Conservatism, Free Speech, Law, Left-Liberalism, libertarianism, Paleoconservatism, Political Philosophy, Race, Racism, Reason

NEW COLUMN IS “Was The Cop’s Knee On George Floyd’s Neck ‘Racism’? No!” It featured on Townhall.com, WND.COM, the Unz Review, and Newsroom For American and European-Based Citizens.

It is currently a feature on American Greatness:

“Was The Cop’s Knee On George Floyd’s Neck ‘Racism’? No!” It is the second in a series deconstructing the racism construct. For the first, there is also a quick YouTube primer.

Excerpt:

Racism consists of a mindset or a worldview that boils down to impolite and impolitic thoughts and words written, spoken, preached, or tweeted.

If that’s all racism is, you ask, then what was the knee on George Floyd’s neck? Was that not racism?

No, it was not.

Judging from the known facts, the knee on Mr. Floyd’s neck was a knee on a man’s neck. That’s all that can be inferred from the chilling video recording in which Floyd expired slowly as he pleaded for air.

Floyd begged to breathe. But the knee on his neck—“subdual restraint and neck compression,” in medical terms—was sustained for fully eight minutes and 46 seconds, causing “cardiopulmonary arrest.”

There are laws against what transpired between former Officer Derek Chauvin and Mr. Floyd.

And the law’s ambit is not to decide whether the offending officer is a correct-thinking individual, but whether Mr. Chauvin had committed a crime.

About Officer Chauvin’s mindset, the most the law is supposed to divine is mens rea—criminal intention: Was the officer whose knee pressed on Floyd’s neck acting with a guilty mind or not?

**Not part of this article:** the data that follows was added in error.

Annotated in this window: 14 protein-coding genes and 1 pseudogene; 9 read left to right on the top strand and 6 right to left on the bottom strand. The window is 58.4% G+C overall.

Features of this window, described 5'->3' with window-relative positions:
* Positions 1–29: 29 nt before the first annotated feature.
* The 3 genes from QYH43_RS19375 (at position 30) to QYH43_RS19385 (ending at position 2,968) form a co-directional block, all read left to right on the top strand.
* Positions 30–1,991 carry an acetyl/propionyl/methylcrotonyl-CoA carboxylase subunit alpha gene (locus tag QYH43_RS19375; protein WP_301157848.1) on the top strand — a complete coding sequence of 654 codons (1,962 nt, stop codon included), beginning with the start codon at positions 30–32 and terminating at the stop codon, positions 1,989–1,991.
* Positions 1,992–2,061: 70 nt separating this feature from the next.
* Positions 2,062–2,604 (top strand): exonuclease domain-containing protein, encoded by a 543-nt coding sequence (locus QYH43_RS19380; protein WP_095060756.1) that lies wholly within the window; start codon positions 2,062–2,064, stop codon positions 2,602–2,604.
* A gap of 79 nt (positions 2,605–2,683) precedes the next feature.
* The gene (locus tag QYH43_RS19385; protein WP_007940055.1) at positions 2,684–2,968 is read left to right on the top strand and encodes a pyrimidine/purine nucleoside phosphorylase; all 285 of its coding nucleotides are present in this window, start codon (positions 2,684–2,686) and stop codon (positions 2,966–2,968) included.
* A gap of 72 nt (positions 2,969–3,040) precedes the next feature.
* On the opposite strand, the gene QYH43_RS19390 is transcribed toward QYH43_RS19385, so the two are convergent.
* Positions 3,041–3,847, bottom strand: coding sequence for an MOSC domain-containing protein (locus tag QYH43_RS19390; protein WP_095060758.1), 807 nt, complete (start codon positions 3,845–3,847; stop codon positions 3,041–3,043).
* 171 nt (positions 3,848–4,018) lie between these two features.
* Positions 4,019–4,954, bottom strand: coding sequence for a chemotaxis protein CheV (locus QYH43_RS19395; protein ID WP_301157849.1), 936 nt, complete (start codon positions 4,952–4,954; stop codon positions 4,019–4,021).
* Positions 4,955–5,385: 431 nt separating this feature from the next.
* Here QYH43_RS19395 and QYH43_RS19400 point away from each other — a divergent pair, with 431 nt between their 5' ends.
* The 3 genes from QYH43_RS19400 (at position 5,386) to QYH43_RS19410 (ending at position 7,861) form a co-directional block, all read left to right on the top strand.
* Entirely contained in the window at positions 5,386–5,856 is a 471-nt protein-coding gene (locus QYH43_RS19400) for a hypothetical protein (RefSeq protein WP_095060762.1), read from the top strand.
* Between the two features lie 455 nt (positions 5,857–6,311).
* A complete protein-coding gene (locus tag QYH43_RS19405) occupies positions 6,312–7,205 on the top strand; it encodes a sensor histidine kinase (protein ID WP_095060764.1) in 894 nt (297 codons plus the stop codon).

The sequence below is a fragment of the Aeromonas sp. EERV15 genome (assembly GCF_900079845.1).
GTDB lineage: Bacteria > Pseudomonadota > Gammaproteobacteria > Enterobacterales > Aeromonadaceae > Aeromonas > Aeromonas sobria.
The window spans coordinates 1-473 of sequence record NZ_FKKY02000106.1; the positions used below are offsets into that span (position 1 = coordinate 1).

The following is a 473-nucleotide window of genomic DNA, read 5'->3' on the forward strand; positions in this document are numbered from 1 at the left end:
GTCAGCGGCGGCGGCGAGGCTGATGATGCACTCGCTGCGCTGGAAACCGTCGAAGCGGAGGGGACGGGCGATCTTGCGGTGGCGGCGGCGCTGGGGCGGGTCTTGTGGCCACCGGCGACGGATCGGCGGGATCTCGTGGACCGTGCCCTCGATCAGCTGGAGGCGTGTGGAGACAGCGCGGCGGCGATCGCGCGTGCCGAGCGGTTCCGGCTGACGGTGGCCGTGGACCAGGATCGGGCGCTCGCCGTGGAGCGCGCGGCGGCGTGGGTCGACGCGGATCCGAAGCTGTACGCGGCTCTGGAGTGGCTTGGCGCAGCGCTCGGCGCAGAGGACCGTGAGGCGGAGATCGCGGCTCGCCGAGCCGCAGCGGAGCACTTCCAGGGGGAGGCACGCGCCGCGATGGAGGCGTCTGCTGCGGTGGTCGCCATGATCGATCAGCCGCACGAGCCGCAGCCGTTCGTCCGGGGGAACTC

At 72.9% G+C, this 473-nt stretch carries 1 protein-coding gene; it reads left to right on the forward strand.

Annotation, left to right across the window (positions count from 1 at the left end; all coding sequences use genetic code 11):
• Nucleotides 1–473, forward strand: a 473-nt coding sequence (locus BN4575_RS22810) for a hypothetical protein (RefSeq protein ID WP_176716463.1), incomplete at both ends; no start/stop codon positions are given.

For fact-finding is the essence of the law. The law is not an abstract ideal of imagined social justice, that exists to salve sensitive souls.

If “racism” looks like a felony crime, then it ought to be prosecuted as nothing but a crime and debated as such. In the case of Mr. Chauvin, a mindset of depraved indifference seems to jibe with the video.

This is not to refute the reality of racially motivated crimes. These most certainly occur. It is only to refute the legal and ethical validity of a racist mindset in the prosecution of a crime.

Surely, a life taken because of racial or antisemitic animus is not worth more than life lost to spousal battery or to a home invasion.

The law, then, must mete justice, in accordance with the rules of evidence, proportionality and due process. Other than intent, references to the attendant thoughts that accompanied the commission of a crime should be irrelevant—be they racist, sexist, ageist or anti-Semitic.

Ultimately, those thoughts are known only to the perp.

To make matters worse, legions of libertarians and conservatives have joined the progressive establishment in the habit of sniffing out and purging racists, as though they were criminals.

Sniffing out thought or speech criminals is a no-no for any and all self-respecting classical conservative and libertarian. We should never persecute or prosecute thought “criminals” for utterances not to our liking (unless these threaten or portend violence). …

READ THE REST. LATEST COLUMN IS currently a feature on American Greatness:

UPDATE (8/22/20):

Loup-Bouc:

Fine article, Ms. Mercer. Unlike all other Unz Review authors who have addressed the Floyd case, you apprehend accurately/correctly much of the pertinent law. ..I observe that you have written a fine article. Brava.

This essay is the clearest and most effective explanation as to why racism and other bad ideas are not criminal. Of the numerous Mercer essays I have read, this is the best. Thank you.